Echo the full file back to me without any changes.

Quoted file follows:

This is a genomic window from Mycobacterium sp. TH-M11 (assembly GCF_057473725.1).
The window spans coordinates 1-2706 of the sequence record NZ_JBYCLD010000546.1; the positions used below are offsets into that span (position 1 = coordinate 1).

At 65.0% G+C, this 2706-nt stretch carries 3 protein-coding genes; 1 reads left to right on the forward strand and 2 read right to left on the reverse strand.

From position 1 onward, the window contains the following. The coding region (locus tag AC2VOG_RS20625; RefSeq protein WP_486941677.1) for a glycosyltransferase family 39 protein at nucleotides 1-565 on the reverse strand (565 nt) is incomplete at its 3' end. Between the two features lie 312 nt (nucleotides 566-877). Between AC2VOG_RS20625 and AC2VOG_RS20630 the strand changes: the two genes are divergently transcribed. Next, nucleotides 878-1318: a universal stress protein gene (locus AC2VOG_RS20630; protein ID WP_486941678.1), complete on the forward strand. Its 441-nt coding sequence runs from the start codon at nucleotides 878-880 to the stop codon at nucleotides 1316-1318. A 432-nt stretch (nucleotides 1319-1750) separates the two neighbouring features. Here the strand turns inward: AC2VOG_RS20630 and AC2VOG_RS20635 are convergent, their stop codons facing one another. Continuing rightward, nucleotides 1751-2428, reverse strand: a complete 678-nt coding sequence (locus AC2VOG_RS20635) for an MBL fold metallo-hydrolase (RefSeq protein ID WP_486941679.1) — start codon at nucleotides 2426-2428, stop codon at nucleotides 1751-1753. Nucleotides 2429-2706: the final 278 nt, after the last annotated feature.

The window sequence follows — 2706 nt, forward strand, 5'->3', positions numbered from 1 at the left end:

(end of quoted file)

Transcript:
This is a genomic window from Mycobacterium sp. TH-M11 (assembly GCF_057473725.1).
The window spans coordinates 1-2706 of the sequence record NZ_JBYCLD010000546.1; the positions used below are offsets into that span (position 1 = coordinate 1).

At 65.0% G+C, this 2706-nt stretch carries 3 protein-coding genes; 1 reads left to right on the forward strand and 2 read right to left on the reverse strand.

From position 1 onward, the window contains the following. The coding region (locus tag AC2VOG_RS20625; RefSeq protein WP_486941677.1) for a glycosyltransferase family 39 protein at nucleotides 1-565 on the reverse strand (565 nt) is incomplete at its 3' end. Between the two features lie 312 nt (nucleotides 566-877). Between AC2VOG_RS20625 and AC2VOG_RS20630 the strand changes: the two genes are divergently transcribed. Next, nucleotides 878-1318: a universal stress protein gene (locus AC2VOG_RS20630; protein ID WP_486941678.1), complete on the forward strand. Its 441-nt coding sequence runs from the start codon at nucleotides 878-880 to the stop codon at nucleotides 1316-1318. A 432-nt stretch (nucleotides 1319-1750) separates the two neighbouring features. Here the strand turns inward: AC2VOG_RS20630 and AC2VOG_RS20635 are convergent, their stop codons facing one another. Continuing rightward, nucleotides 1751-2428, reverse strand: a complete 678-nt coding sequence (locus AC2VOG_RS20635) for an MBL fold metallo-hydrolase (RefSeq protein ID WP_486941679.1) — start codon at nucleotides 2426-2428, stop codon at nucleotides 1751-1753. Nucleotides 2429-2706: the final 278 nt, after the last annotated feature.

The window sequence follows — 2706 nt, forward strand, 5'->3', positions numbered from 1 at the left end: